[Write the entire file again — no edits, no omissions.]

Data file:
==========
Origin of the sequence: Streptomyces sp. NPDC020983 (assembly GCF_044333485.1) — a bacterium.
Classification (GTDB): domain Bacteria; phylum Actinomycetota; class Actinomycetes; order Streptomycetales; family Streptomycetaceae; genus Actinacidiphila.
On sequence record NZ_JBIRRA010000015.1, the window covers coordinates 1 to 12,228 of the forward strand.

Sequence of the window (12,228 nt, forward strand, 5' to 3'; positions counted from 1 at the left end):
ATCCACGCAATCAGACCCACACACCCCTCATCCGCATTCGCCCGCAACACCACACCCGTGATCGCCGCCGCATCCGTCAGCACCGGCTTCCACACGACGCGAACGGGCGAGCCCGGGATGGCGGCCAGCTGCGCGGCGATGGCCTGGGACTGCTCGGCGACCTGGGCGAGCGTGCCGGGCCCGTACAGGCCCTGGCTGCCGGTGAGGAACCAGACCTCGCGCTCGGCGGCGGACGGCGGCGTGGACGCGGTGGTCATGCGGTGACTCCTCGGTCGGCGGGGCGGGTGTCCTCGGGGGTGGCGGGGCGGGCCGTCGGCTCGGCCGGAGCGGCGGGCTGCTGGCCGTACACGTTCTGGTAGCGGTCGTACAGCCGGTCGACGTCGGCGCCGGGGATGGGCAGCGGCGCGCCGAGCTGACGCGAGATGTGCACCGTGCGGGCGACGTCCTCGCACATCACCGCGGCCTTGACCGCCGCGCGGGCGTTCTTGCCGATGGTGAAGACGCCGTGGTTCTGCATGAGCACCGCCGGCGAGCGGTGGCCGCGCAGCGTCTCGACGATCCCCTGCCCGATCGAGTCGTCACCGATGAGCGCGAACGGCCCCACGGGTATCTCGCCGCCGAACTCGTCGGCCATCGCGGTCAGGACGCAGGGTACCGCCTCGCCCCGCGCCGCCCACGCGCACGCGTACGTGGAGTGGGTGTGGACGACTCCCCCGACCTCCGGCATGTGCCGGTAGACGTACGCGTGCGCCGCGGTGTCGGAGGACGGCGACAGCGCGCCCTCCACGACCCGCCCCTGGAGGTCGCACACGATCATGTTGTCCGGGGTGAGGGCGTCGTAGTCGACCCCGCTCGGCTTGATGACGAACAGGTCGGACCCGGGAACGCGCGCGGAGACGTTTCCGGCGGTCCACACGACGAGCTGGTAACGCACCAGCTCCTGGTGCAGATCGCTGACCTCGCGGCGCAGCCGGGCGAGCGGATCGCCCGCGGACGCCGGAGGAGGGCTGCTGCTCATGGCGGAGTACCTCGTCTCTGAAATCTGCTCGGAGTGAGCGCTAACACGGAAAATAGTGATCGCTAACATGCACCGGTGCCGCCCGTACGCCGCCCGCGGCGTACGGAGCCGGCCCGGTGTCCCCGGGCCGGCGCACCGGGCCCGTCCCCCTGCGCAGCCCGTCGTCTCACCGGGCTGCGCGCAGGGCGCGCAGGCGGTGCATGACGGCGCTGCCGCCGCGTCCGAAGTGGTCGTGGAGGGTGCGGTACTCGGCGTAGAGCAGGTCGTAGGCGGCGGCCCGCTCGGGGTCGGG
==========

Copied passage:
Origin of the sequence: Streptomyces sp. NPDC020983 (assembly GCF_044333485.1) — a bacterium.
Classification (GTDB): domain Bacteria; phylum Actinomycetota; class Actinomycetes; order Streptomycetales; family Streptomycetaceae; genus Actinacidiphila.
On sequence record NZ_JBIRRA010000015.1, the window covers coordinates 1 to 12,228 of the forward strand.

Sequence of the window (12,228 nt, forward strand, 5' to 3'; positions counted from 1 at the left end):
ATCCACGCAATCAGACCCACACACCCCTCATCCGCATTCGCCCGCAACACCACACCCGTGATCGCCGCCGCATCCGTCAGCACCGGCTTCCACACGACGCGAACGGGCGAGCCCGGGATGGCGGCCAGCTGCGCGGCGATGGCCTGGGACTGCTCGGCGACCTGGGCGAGCGTGCCGGGCCCGTACAGGCCCTGGCTGCCGGTGAGGAACCAGACCTCGCGCTCGGCGGCGGACGGCGGCGTGGACGCGGTGGTCATGCGGTGACTCCTCGGTCGGCGGGGCGGGTGTCCTCGGGGGTGGCGGGGCGGGCCGTCGGCTCGGCCGGAGCGGCGGGCTGCTGGCCGTACACGTTCTGGTAGCGGTCGTACAGCCGGTCGACGTCGGCGCCGGGGATGGGCAGCGGCGCGCCGAGCTGACGCGAGATGTGCACCGTGCGGGCGACGTCCTCGCACATCACCGCGGCCTTGACCGCCGCGCGGGCGTTCTTGCCGATGGTGAAGACGCCGTGGTTCTGCATGAGCACCGCCGGCGAGCGGTGGCCGCGCAGCGTCTCGACGATCCCCTGCCCGATCGAGTCGTCACCGATGAGCGCGAACGGCCCCACGGGTATCTCGCCGCCGAACTCGTCGGCCATCGCGGTCAGGACGCAGGGTACCGCCTCGCCCCGCGCCGCCCACGCGCACGCGTACGTGGAGTGGGTGTGGACGACTCCCCCGACCTCCGGCATGTGCCGGTAGACGTACGCGTGCGCCGCGGTGTCGGAGGACGGCGACAGCGCGCCCTCCACGACCCGCCCCTGGAGGTCGCACACGATCATGTTGTCCGGGGTGAGGGCGTCGTAGTCGACCCCGCTCGGCTTGATGACGAACAGGTCGGACCCGGGAACGCGCGCGGAGACGTTTCCGGCGGTCCACACGACGAGCTGGTAACGCACCAGCTCCTGGTGCAGATCGCTGACCTCGCGGCGCAGCCGGGCGAGCGGATCGCCCGCGGACGCCGGAGGAGGGCTGCTGCTCATGGCGGAGTACCTCGTCTCTGAAATCTGCTCGGAGTGAGCGCTAACACGGAAAATAGTGATCGCTAACATGCACCGGTGCCGCCCGTACGCCGCCCGCGGCGTACGGAGCCGGCCCGGTGTCCCCGGGCCGGCGCACCGGGCCCGTCCCCCTGCGCAGCCCGTCGTCTCACCGGGCTGCGCGCAGGGCGCGCAGGCGGTGCATGACGGCGCTGCCGCCGCGTCCGAAGTGGTCGTGGAGGGTGCGGTACTCGGCGTAGAGCAGGTCGTAGGCGGCGGCCCGCTCGGGGTCGGG